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easy way to link to all libraries in a directory?

This is a discussion on easy way to link to all libraries in a directory? within the C++ Programming forums, part of the General Programming Boards category; Instead if specifying each one with -l, is there an easy way for me to link to all libraries in ...

  1. #1
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    easy way to link to all libraries in a directory?

    Instead if specifying each one with -l, is there an easy way for me to link to all libraries in a specific directory? for example, all of the custom libraries for this API are put in a specific directory.. I need them all when linking to it..

    Right now, I'm just specifying each one individually, but that gets long...


    Thanks!

  2. #2
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    Seems from googling, the only way is to specify all of them?

  3. #3
    Captain Crash brewbuck's Avatar
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    *.a doesn't work?

    You don't need to use "-lfoo" to link libfoo.a, you can just say libfoo.a. Which means you can also say *.a

    Code:
    cc -o prog prog.o ../somepath/*.a
    Code:
    //try
    //{
    	if (a) do { f( b); } while(1);
    	else   do { f(!b); } while(1);
    //}

  4. #4
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    Works great! didn't know you didn't need -lfoo Thank you!
    Last edited by dayalsoap; 06-16-2011 at 06:48 PM.

  5. #5
    Cat without Hat CornedBee's Avatar
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    It doesn't quite mean the same to some linkers, though. If you specify a lib file directly, it will just link it in completely. If you specify it with -l, it will just link in those parts you actually use.
    All the buzzt!
    CornedBee

    "There is not now, nor has there ever been, nor will there ever be, any programming language in which it is the least bit difficult to write bad code."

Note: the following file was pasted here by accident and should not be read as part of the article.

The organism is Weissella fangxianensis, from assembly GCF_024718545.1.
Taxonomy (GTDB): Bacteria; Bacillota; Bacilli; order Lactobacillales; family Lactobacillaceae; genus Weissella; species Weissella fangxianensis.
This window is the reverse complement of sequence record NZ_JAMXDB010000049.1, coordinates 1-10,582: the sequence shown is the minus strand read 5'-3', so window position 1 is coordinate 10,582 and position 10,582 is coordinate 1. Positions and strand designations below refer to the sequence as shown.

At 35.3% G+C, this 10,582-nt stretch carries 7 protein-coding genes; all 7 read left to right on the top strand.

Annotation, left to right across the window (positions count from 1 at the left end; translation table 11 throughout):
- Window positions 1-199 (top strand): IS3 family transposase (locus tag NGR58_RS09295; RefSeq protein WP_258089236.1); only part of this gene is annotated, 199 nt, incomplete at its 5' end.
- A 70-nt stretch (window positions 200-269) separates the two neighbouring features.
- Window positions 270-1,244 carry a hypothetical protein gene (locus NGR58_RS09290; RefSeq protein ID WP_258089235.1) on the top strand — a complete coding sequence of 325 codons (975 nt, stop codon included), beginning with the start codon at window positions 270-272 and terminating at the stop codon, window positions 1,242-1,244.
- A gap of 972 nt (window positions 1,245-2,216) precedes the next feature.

- Flon's Law

  6. #6
    Frequently Quite Prolix dwks's Avatar
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    If you want, you can use a little bit of magic:
    Code:
    gcc *.c -o program $(ls lib*.a | sed 's/lib/-l/' | sed 's/\.a//')
    That assumes the libraries are in the current directory, if not:
    Code:
    gcc *.c -o program -L/path/to/libraries $(ls /path/to/libraries | grep '\.a$' | sed 's/lib/-l/' | sed 's/\.a//')
    dwk

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  7. #7
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    Quote Originally Posted by CornedBee View Post
    It doesn't quite mean the same to some linkers, though. If you specify a lib file directly, it will just link it in completely. If you specify it with -l, it will just link in those parts you actually use.
    It also wouldn't be difficult, in a shell script, to parse a list of files and produce a command line with lib<name>.a converted into -l<name>.

    Linking against all libraries in a directory might get entertaining (a self-inflicted version of DLL hell) as some directories contain multiple versions of libraries, each version exporting functions (or other symbols) with the same name.

    Lists of libraries needed by a program don't normally change with the wind, so I would personally advocate editing a makefile with a specific list of needed libraries over some trick to link against all libraries in a directory.
    tabstop likes this.
    Right 98% of the time, and don't care about the other 3%.

    If I seem grumpy or unhelpful in reply to you, or tell you you need to demonstrate more effort before you can expect help, it is likely you deserve it. Suck it up, Sunshine, and read this, this, and this before posting again.

  8. #8
    Cat without Hat CornedBee's Avatar
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    And don't forget that Unix linkers usually need libraries to be in dependency order on the command line, i.e. if library A depends on B, then -lA must be before -lB on the command line.
    All the buzzt!
    CornedBee

    "There is not now, nor has there ever been, nor will there ever be, any programming language in which it is the least bit difficult to write bad code."
    - Flon's Law

  9. #9
    &TH of undefined behavior Fordy's Avatar
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    Instead of trying to be smart with wildcards and scripting, I'd rather write a pkg_config file. That way I can be explicit on the exact files and ordering and I can also distribute the file if I distribute the libraries.

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